Sunday, May 05, 2019

I Will Find You (2016)

The idea for this book, which probably counts as a memoir, is so intriguing that it never occurred to me how much I would dread reading it until it was sitting in my stack waiting for me. Joanna Connors was raped in Cleveland in 1984, shortly after she moved there for a job at the Cleveland Plain-Dealer newspaper. The rapist was caught in days, convicted, and imprisoned within the year. Nearly 20 years later, Connors decides to find and confront her attacker. The title reflects this mission as well as the words he used to attempt to intimidate her into not reporting the crime. What she finds almost immediately is a dead man. He died in prison in 2000. Nonetheless, partly for the sake of what she needs personally, and later because the newspaper is interested in the story, she pursues the story, finding out about his family and friends and looking them up, and visiting the places he lived, including the many prisons where he landed. What she finds is a nightmare of a life, the cycles of abuse spelled out as clearly as they can be. In many ways, he's as much a victim as he made her, the anonymous man of the system, lost in the machinery—not just the victim of a failing society in general terms, but more specifically of a monster father and then more abusive figures, almost certainly in prison. As Connors tells it, she hates what happened to her, but never managed the levels of hate reached by those around her. Her husband, for example, supported by her mother, looked into paying to have the attacker killed, a circumstance that actually had the effect of making the experience worse for Connors. In the end, years after the attacker's death, Connors and the man's grieving older sister seem to be the only ones left on the planet aware he even existed. Connors tracks him down all the way to his pitiful anonymous grave. "Well, Dave," she says, standing over it. "Charlene and I are the only ones who really thought about you after you died." This book, this quest, somehow feels really important for this moment. It's a tough one to get to, but well worth it.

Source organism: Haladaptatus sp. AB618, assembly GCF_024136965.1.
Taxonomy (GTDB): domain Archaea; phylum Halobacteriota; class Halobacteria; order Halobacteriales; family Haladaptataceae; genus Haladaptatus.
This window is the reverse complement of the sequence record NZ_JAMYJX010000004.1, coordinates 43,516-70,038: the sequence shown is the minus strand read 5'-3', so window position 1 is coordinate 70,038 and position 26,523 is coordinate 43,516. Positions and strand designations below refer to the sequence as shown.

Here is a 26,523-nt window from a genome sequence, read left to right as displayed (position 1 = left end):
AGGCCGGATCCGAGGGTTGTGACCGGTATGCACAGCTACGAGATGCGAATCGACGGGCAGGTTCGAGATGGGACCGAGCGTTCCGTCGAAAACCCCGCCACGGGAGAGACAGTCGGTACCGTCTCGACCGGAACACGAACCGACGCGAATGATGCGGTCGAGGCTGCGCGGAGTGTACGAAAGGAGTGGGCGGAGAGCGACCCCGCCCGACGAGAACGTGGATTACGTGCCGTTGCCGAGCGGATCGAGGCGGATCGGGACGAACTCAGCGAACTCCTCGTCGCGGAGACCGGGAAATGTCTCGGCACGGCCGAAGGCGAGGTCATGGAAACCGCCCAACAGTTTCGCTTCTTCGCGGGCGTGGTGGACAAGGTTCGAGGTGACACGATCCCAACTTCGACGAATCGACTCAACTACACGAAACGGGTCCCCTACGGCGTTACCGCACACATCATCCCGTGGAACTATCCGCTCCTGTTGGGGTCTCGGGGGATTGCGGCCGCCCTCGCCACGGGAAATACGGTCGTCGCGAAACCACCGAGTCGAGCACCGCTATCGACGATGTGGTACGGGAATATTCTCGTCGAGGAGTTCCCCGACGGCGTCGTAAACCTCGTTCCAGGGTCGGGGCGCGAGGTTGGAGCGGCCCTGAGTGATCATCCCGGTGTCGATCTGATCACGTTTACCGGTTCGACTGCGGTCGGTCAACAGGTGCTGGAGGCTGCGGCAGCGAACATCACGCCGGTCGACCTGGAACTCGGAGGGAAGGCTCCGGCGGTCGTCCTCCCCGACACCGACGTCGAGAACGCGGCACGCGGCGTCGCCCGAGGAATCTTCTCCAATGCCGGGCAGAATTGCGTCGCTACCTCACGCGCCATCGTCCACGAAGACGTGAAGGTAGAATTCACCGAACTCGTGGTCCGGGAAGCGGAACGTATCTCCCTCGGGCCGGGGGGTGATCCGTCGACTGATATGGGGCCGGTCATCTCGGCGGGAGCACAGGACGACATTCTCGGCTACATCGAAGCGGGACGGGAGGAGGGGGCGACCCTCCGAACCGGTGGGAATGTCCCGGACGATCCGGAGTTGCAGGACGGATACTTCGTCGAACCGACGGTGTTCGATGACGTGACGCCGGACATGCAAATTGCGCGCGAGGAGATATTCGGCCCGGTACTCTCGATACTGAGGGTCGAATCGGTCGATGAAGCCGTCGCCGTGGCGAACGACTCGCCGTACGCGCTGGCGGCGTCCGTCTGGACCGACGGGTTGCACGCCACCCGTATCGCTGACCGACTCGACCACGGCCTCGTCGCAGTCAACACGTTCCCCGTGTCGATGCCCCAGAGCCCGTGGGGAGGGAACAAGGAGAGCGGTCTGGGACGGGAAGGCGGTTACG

In case it's not at the library.

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